Jack Lowery: Right. I don’t know if they were going for that, but that’s a good, I like that. I like that way of framing it. It’s so, ACTUP kept hounding Burroughs Wellcome to try to lower the price of AZT. And so what they finally decided to do was a demonstration at the New York Stock Exchange because Burroughs Wellcome is a publicly traded company, and the demonstration was organized by, or largely conceptualized by, an ACTUP member named Peter Staley. Peter is a very visible, well-known ACTUP member. He owns a book called “Never Silent” that came out in October of last year. And Peter had been a stockbroker for, I believe, J.P. Morgan Chase up until he learned that he was HIV+. And then he quit his job and joined ACTUP. And so he was the one who kind of conceptualized of this demonstration where him and five other people would break into the New York Stock Exchange to disrupt the ringing of the opening bell. And so what they did was they went down to the New York Stock Exchange and they kind of canvased it, like, they tried to do reconnaissance, basically. And what they noticed was that all the traders had these like badge I.D. numbers kind of tacked on to their jackets, and the security guard wasn’t really checking anyone’s credentials. It was sort of like as long as you had this, like, tag on, you know, you could get in. And so Peter and I think six other people from ACTUP got together and they put on what they called “business drag” and they like, you know, pieced together like, you know, their closest approximations to like, you know, what a Wall Street day trader would wear. And they, like, printed out these like fake ID cards and tried to get in, and it worked. They did, they decided to do like a test run. And they kind of got inside and, you know, walking around on the floor of the New York Stock Exchange, and they see this balcony that’s overlooking the floor of the exchange, and they sort of, like it, it goes off. Like, Oh, yeah, like, we can do something with this. Like, we can sneak back in here, like, we can bring, we can do a demonstration, we can really disrupt this. And so what they decided to do was they made a banner that said Sell Wellcome. Obviously, in reference to Burroughs Wellcome, the company who was the manufacturer of AZT. And then they had, they got all this fake cash that had been produced by Gran Fury, and it was like 20, 50 and $100 bills, and the bills had slogans on them that were like, “Fuck your profiteering, people are dying while you play business.” Another one was “White heterosexual men can’t get AIDS? Don’t bank on it.” And so Gran Fury gave these pills to Peter and the few other people that he was, you know, infiltrating the stock exchange with. And so they snuck in the morning of, and about a minute before the opening bell rang, they handcuffed themselves to the railing of this balcony, and as the bell was ringing, the bell was about to ring, they unfurled their banner that said, “Sell Wellcome”, and then they all pulled out marine fog air horns to drown out the sound of the opening bell to kind of announce like, you know, today is not going to be, you know, business as usual, as they would say. And that they threw all of this fake cash at these day traders that were standing down below. And it’s probably one of the most well-known actions done by ACTUP for a few reasons. And the first is how quickly they were able to effect change. Three days later, Burrows Wellcome dropped the price of AZT. It was like the final thing that embarrassed them into doing this. The other thing that’s really striking about this demonstration is that they did a really good job of coordinating with the press beforehand. So there was a journalist at the Wall Street Journal named Marilyn Chase, who they got in touch with beforehand and told her all about this demonstration. So she had this article that was all ready to go about the price of AZT, what was happening in the demonstration. And then what ACTUP did was in addition to the guys who snuck up onto the balcony, they also had two photographers on the floor of the New York Stock Exchange taking photos of this. And as soon as they got their photos, they ran out, unloaded the film, passed it off to a runner, who took the photos they just taken to the offices of the Associated Press. And so you see this, like, incredible planning that goes into it. You see this coordination with the media. I mean, literally giving them these really compelling images and this really compelling story. And I think the other thing that’s really noteworthy about this is that this was like eight people who got together and did this. This was not a–and that’s so, so different than the way that so many or demonstrations are organized today, where it’s all about getting the biggest number of people to Foleuy Square or to, you know, a certain demonstration or a certain march. And, you know, there’s certainly something to be said about the efficacy, about how effective it can be when you get people to turn out in large numbers, but I think that ACTUP is a kind of very interesting corollary to that in that a lot of act up’s most well-known demonstrations were not thousands and thousands of people. It was like eight people who got together and decided to do this. And I think that’s a really, and I think that’s really compelling, too.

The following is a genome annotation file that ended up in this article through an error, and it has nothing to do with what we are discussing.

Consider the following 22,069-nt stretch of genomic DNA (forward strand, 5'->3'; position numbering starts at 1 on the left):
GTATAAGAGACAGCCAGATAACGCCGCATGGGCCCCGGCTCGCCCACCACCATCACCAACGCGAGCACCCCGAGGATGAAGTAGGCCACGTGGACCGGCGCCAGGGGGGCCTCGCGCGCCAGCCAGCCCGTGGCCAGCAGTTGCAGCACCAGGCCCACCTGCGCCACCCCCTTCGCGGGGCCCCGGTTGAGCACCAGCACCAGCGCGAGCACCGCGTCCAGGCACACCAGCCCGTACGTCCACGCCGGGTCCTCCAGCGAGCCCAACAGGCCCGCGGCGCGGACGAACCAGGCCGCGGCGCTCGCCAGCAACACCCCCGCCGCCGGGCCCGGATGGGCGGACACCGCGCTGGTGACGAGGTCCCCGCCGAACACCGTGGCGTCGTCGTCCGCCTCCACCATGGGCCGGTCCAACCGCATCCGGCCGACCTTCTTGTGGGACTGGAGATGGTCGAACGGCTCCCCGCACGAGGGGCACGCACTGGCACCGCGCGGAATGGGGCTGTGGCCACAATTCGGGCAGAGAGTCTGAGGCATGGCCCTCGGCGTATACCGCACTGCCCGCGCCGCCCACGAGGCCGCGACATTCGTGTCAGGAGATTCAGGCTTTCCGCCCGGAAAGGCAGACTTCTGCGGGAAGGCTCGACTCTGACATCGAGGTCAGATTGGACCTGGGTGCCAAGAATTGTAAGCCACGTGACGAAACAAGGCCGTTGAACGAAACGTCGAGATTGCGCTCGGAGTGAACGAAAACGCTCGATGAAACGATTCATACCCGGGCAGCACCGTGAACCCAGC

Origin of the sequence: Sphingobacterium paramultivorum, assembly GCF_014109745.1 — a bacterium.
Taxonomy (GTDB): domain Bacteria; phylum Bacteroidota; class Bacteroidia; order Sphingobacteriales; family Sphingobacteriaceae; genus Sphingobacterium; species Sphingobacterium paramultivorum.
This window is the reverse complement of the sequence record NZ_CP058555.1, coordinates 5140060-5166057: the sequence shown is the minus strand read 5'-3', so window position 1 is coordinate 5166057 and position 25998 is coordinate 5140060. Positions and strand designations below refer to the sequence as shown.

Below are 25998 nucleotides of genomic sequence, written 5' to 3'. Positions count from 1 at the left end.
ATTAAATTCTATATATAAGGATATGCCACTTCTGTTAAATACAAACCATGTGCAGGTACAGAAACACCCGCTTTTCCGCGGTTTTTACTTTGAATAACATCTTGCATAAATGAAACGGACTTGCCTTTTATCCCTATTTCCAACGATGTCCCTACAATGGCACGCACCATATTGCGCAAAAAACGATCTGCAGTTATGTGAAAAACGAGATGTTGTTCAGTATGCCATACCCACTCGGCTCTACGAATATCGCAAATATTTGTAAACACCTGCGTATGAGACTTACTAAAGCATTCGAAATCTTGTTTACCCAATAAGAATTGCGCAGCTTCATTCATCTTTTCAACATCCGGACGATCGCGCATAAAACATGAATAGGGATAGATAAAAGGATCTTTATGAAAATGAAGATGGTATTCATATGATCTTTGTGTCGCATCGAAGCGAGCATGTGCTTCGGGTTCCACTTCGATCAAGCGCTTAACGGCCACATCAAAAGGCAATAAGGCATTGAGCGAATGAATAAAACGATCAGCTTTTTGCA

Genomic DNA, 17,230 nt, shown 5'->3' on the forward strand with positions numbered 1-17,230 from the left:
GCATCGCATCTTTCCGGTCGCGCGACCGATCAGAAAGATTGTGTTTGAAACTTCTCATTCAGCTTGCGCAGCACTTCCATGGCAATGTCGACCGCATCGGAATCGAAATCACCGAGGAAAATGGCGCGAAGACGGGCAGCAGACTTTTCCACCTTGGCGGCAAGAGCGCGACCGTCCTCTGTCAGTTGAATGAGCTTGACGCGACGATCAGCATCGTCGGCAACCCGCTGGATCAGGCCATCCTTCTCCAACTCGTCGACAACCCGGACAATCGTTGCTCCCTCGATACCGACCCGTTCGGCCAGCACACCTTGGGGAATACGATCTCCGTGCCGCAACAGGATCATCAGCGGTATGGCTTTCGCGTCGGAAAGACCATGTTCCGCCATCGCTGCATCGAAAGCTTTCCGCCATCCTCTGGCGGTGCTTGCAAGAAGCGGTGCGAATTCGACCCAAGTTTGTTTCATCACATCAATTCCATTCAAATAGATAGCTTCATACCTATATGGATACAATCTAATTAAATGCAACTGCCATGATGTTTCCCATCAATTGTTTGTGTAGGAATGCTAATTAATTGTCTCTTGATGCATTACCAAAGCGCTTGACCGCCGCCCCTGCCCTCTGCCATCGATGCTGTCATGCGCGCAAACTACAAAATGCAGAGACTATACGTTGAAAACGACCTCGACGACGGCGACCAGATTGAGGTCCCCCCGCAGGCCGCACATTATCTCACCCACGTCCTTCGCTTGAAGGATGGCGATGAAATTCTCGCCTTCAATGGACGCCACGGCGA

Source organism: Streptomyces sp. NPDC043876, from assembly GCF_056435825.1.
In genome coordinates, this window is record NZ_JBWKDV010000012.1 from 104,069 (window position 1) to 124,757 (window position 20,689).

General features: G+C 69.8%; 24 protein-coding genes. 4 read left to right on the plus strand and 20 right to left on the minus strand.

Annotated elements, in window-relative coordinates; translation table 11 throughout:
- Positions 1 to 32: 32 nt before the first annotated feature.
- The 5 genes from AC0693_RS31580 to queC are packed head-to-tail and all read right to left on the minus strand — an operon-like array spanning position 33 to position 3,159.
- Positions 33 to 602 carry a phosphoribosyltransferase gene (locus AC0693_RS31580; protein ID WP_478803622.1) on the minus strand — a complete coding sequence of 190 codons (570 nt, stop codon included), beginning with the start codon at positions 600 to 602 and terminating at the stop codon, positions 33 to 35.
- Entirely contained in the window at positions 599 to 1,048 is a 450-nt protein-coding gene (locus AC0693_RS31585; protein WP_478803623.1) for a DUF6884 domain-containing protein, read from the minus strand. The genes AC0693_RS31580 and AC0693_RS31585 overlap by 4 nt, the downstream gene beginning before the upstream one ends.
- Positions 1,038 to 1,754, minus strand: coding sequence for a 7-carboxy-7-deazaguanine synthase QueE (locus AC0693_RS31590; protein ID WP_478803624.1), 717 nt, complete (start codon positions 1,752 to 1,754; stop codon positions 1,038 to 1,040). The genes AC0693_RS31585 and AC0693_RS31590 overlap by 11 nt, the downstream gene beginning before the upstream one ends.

Dr. Abdul El-Sayed: It says a lot about the power of planning and coordination and the power of putting your body on the line for something you believe in. And, you know, the idea that we’re talking about earlier, about changing the way something looks, you know, everybody even today, though stock trading is done mainly online, you remember the pictures of these crazy day traders running around the New York Stock Exchange, trying to buy and sell, and that’s an image that you have in your mind. And the disruption of that kind of image to force people to think about what happens and what lies just underneath, the kind of true violence that is perpetrated just underneath, is really where a lot of this power lies. I want to ask you, what do you think is the legacy of Gran Fury and ACTUP more generally?